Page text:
Gila Svirsky, an Israeli peace campaigner for more than 15 years, lives in Jerusalem. She is a founding member of the Coalition of Women for a Just Peace, a grouping of eight Israeli and Palestinian women's peace organisations.
The violence has led me to devote all my day-to-day life to the conflict. I have no life outside the conflict and addressing the issues of the conflict. Of course all Israelis suffer in that we are fearful of terrorism, but I don't suffer in the same direct way that Palestinians do. But all of my hours, virtually all, are directed to figuring out how to end the conflict and get to peace. My partner is very annoyed at this situation.
I have set myself certain rules, as many Israelis have. For example, I am going food shopping late this evening because I believe that the markets will be less crowded. I don't go on buses these days. If I don't have the car, I go by taxi. I don't go to restaurants or cafes that are crowded I go to places that are empty. We have all restricted our lives in a way that will protect us. Of course it doesn't always help, but it helps your chances of survival.
The Coalition of Women for a Just Peace have a strategic plan that we periodically change in the context of events. But all strategy fell away with this recent invasion of the West Bank [starting at the end of March 2002]. Most of our time is spent trying to get word out from behind the locked iron gate on what is happening in the Palestinian cities and trying to get humanitarian aid in to them. Yesterday I spent all day, trying to facilitate the passage of a convoy of 41 trucks laden with food and water into Jenin. By the end of the day, although all 41 had crossed the road block after enormously long negotiations, only five were allowed to go into the city. When we called the UN for help, they said they had 60 tonnes of emergency aid that they couldn't get through either.
Our long-term strategy is to engage in activities in Israel that will not only persuade Israeli public opinion that the only way to end the violence is to arrive at a just political solution, but also to demonstrate to foreigners that there is a large constituency of Israelis who do want a just political solution, who believe that the occupation is unjust and must end. Only through ending the occupation, can we arrive at this just end.
At the moment there are two entirely separate things going on in the minds of Israelis. On the one hand there is the patriotic fervour that accompanies military action. When the general announces that this is a matter of survival, everyone rallies behind him. But the other side of this is an underlying belief that ultimately there is no military solution to this. That belief is as well entrenched as the current belief that says right now we have no alternative but to use arms.
The belief in our ideology has been growing over the years. This says that ultimately the occupation must end, that we must return to some semblance of the 1967 borders and we must figure out a settlement on Jerusalem. Only 35% of the Israeli public voted for Ariel Sharon. Others voted for Barak or they abstained from voting all together. Although Sharon received the plurality of the votes, he did not get the majority.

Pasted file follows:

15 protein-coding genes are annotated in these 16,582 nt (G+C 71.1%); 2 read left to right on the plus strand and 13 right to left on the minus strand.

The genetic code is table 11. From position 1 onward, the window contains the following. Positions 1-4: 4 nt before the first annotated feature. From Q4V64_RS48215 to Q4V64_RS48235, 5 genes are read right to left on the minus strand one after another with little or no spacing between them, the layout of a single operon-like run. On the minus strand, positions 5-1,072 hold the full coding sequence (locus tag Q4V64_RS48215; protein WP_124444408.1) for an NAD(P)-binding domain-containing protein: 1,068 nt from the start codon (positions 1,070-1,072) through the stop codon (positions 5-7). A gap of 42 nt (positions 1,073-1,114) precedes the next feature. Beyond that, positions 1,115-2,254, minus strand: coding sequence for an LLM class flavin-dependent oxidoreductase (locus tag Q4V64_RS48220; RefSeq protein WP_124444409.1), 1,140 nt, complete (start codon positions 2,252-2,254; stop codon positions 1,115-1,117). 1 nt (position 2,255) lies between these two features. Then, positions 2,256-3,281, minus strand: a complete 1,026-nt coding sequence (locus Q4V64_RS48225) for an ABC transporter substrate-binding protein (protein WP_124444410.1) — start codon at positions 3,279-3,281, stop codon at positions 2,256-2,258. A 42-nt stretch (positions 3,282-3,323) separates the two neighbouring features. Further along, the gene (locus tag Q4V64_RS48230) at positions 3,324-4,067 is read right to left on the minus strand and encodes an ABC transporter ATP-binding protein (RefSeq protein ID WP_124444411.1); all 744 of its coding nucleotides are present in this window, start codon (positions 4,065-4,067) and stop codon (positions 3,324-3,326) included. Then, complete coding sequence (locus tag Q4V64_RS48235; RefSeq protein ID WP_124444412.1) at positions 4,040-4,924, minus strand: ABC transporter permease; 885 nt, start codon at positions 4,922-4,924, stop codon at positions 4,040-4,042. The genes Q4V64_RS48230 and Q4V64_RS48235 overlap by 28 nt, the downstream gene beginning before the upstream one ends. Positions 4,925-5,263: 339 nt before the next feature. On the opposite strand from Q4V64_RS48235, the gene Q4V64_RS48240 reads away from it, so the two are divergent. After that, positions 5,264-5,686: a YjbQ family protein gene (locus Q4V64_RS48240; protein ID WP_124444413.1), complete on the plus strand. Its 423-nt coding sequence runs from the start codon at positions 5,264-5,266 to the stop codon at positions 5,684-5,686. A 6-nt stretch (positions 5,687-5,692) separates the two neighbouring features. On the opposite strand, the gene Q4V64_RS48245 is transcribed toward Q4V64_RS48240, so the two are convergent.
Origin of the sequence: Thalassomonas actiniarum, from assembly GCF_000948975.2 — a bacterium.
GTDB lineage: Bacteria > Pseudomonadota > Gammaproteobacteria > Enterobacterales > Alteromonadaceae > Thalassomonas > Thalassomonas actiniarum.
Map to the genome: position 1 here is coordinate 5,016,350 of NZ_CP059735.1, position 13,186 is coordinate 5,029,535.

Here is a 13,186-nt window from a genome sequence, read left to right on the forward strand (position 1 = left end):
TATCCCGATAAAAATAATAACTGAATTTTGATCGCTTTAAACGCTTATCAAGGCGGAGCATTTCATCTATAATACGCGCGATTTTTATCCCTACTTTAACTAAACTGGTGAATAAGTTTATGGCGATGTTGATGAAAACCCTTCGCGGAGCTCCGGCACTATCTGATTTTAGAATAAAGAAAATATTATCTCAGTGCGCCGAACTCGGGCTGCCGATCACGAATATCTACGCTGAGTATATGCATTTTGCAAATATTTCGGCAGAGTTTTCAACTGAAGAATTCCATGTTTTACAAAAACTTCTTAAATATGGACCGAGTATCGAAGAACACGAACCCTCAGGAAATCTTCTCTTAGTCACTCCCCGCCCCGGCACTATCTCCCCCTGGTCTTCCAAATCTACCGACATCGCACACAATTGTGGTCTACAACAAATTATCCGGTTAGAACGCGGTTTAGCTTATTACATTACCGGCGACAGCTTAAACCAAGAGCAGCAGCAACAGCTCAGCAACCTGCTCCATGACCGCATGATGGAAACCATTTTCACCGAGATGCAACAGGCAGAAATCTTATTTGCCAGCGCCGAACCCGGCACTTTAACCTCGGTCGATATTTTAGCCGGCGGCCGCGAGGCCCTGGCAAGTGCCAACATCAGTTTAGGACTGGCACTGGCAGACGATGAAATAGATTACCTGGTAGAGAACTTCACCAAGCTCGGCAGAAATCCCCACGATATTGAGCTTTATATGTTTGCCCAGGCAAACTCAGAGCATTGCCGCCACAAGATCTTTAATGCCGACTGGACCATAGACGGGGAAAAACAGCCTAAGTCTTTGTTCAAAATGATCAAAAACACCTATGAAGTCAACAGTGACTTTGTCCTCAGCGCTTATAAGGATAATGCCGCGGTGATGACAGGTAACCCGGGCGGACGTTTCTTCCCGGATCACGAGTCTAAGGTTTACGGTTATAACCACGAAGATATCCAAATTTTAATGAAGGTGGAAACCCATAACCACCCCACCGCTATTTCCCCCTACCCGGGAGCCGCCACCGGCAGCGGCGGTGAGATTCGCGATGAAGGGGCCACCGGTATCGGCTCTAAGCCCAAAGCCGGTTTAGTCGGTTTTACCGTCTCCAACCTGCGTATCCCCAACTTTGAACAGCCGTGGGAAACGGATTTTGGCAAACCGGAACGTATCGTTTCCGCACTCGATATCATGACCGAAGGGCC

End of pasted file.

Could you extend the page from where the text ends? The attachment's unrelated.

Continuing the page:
Ariel Sharon will never make peace, because he will not give up the settlements. That is his life's enterprise. He also thinks with his fists rather than his head. But he does not represent most Israelis in this respect. I believe the subtext of this is that the settlers are fanatics and are driving us towards something that is bad for us.
I have every belief that we are going to get to peace sooner rather than later, though admittedly, not in the term of Ariel Sharon. The reason for my optimism is that both sides are fed up. We cannot tolerate the kind of life we have been living for so many years much longer.
Right now there is a sense of fury, frustration, bitterness and hatred on both sides. What the Israeli action combined with the terrorist bombings have done is to foster more hatred than anything over the last 30 years of occupation. We will be able to get past it – Japan got past two nuclear bombs – but it will take time, and something a bit more than 'confidence building measures'.
Yesterday I was talking to a Palestinian man, and he said to me the Israelis do not understand the Palestinians. He said to me that the moment an Israeli prime minister stands up and says that we apologise, please forgive us for all we have done to you in the past, we did it out of a sense of self defence and insecurity - the hatred would then be erased in the hearts of most Palestinians. Not all but most. I suspect that the Palestinian is right.
There are a large number of people in Israel who are like minded but it still hurts to read from surveys that I and people like me are regarded as pariahs in this society. About a year ago, an article was published in one of our leading newspapers about the Coalition of Women for a Just Peace. There were huge blown up pictures of 10 of us in the movement. Mine was the first and there was a long interview with me. The title of the whole article, and it was featured on the front page, was 'The pariahs'. That of course spread to my neighbourhood and my friends. It didn't feel that great.
I spent half a day today trying to get away from things, and I drove out to a beautiful part of Israel. I looked for a little spot where I could stop and read my book. The whole time I was driving through this beautiful area I was looking at the trees and thought I hate this scenery. That is the first time I had ever though that about his country that I love so much. I felt terrible, about feeling this way. I want to get back to loving it. I hated it because to me it represented something so terrible - it represented hurting other people, being inhumane towards them, behaving in a way that is not befitting of Jewish people.